In the case of this latter arrangement, the trolley will move behind a forwardly walking person, by virtue of a pulling force on the handle, whereas a pressure force on the handle causes the carriage to be driven in front of the walking person, in a rearward movement. This move¬ ment thus takes place with the wheels in an unstable position of alignment and the trolley can only be stee- red with great difficulty.

SUMMARY OF THE INVENTION

TECHNICAL PROBLEM When considering the state of the prior art as described above, it will be seen that a technical problem encoun¬ tered in wheeled trolleys which are manually steered and maneouvered along a trolley supporting surface and having the features set forth in the preamble and ada¬ pted to function as a driven transport trolley in de- partmental stores or warehouses, resides in the pro-

vision of means which will enable a trolley adapted for heavy loads to be maneouvered and steered as easily and as readily as a much lighter trolley which lacks self- drive means, in which preferably all wheels are caster wheels and said trolleys being referred to generally as "customer trolleys" ort "grocery carts".

One technical problem associated with a trolley of this kind, which is pushed in front of a walking person in a forward direction, is one of realizing the advantages which are afforded when the steering column, by means of which the wheel or wheels are steered, and the rota¬ tional axis line of said steering column, extend verti¬ cally, so as to enable the wheel or wheels to be steered directly with the aid of an upper stick or handgrip located to one side of the geometric rotational axis of the column.

It will be seen that a technical problem also resides in realizing the advantages afforded when the stick is pivotably, displaceably and/or tiltably mounted on an upper support which is rigidly connected to the steering column, thereby enabling the trolley to be maneouvered and steered, by driving the drive wheel or drive wheels in response to the positional setting of the stick relative to said support, this setting deviating from a neutral position and being operative in activating the wheel drive machinery.

Another qualified technical problem resides in realizing the advantages afforded when the stick is able to move continuously through 360°, i.e. in the absence of stop positions. Thus causing a completely new type of joy stick function.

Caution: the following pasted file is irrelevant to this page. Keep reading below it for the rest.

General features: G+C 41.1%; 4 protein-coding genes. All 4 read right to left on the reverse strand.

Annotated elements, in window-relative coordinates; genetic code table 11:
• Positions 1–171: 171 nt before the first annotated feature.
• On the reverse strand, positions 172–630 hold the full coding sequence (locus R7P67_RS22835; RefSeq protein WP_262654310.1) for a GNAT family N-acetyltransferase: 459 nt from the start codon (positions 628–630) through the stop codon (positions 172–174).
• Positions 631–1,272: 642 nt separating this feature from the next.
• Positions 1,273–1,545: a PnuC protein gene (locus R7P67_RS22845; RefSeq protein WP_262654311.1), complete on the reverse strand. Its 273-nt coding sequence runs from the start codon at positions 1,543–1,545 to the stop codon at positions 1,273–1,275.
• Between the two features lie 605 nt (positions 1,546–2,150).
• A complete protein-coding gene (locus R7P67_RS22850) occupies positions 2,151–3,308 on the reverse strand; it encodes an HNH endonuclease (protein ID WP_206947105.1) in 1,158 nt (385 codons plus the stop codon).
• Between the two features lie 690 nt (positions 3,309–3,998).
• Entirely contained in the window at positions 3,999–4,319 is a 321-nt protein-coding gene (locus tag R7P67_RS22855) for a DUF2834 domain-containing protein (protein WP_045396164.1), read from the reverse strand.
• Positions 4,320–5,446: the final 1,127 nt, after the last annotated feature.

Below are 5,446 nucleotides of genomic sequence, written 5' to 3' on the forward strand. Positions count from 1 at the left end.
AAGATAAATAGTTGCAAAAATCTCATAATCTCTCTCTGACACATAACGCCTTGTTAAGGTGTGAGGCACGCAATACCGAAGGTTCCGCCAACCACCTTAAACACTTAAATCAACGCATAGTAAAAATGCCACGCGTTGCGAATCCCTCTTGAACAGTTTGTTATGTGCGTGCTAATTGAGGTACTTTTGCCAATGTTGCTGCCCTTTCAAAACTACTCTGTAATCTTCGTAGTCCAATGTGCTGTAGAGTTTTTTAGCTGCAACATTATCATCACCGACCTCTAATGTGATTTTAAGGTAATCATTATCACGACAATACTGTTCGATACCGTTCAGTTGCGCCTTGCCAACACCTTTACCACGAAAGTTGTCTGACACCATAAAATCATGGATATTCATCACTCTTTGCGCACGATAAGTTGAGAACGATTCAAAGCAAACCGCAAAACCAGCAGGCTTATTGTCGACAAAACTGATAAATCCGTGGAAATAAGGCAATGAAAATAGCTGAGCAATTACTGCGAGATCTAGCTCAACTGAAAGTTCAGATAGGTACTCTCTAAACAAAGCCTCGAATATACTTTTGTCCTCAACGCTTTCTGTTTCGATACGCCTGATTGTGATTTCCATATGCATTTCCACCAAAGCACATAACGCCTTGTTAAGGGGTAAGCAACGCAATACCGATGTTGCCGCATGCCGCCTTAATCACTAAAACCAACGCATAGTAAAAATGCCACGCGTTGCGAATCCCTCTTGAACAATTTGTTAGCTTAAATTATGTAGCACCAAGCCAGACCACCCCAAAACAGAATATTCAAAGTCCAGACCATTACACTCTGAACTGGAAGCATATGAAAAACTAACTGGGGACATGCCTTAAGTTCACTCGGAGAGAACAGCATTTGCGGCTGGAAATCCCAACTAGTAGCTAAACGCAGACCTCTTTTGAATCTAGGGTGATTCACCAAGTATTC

It will be seen that a technical problem also resides in the provision of a steering arrangement which is not only suitable for three-wheeled trolleys, of which one wheel is driven and the remaining two wheels are fixedly mounted for movement in a straight line, but also with four-wheeled trolleys or carriages, of which two wheels are driven and two are pivotally mounted on a lower, wheeled frame section, and therewith also realize the advantage afforded in this latter alternative construc- tion when the two driven and pivotable wheels are each activated by a respective joy stick function in a manner to enable the position of the wheels to be set in¬ dividually, so that the trolley can be steered, man¬ eouvered and moved in any desired direction, therewith enabling a heavily loaded trolley provided with the inventive steering arrangement to be maneouvered and steered more readily than a lighter trolley which lacks auxiliary drive means.

It will also be seen that a technical problem resides in realizing the advantages that are afforded by a vertical rotational axis with an upper support and an upper stick, thereby providing conditions such that when the stick is moved in a direction away from the rotational axis the wheels of the trolley will be set for stable wheel movement (forward movement) , whereas when the stick is moved in a direction towards the rotational axis, the trolley is driven in an opposite direction (rearwards) with the wheel settings in an unstable position of wheel alignment.

In this respect, subsequent to forward movement of the trolley with the wheels positioned stably, and when desiring to reverse the trolley, the stick need only be moved towards the geometric rotational axis, whereupon

the wheel drive machinery will drive the wheels in an unstable rearward direction, this wheel drive tending to rotate the wheels and the stick through 180°, therewith bringing the wheels to a stable position of alignment for smooth trolley movement. The stick is then again moved away from the rotational axis, wherewith the wheels are turned to a stable position in the new for¬ ward direction of trolley movement, this direction previously being a reverse direction, irrespective of where the person steering the trolley is located in relation to the trolley.

In the case of smaller trolley or cart drive, it will be seen that a qualified technical problem resides in the use of worm gear motors which are mounted with the motor part rotating about its own axle or steering column, and to integrate the worm gear with requisite free wheel and/or differential functions, while in the case of heavier trolley or cart a problem resides in the provi- sion of adapting known integrated drive assemblies, and of enabling these assemblies to be readily supplemented with requisite free wheel functions.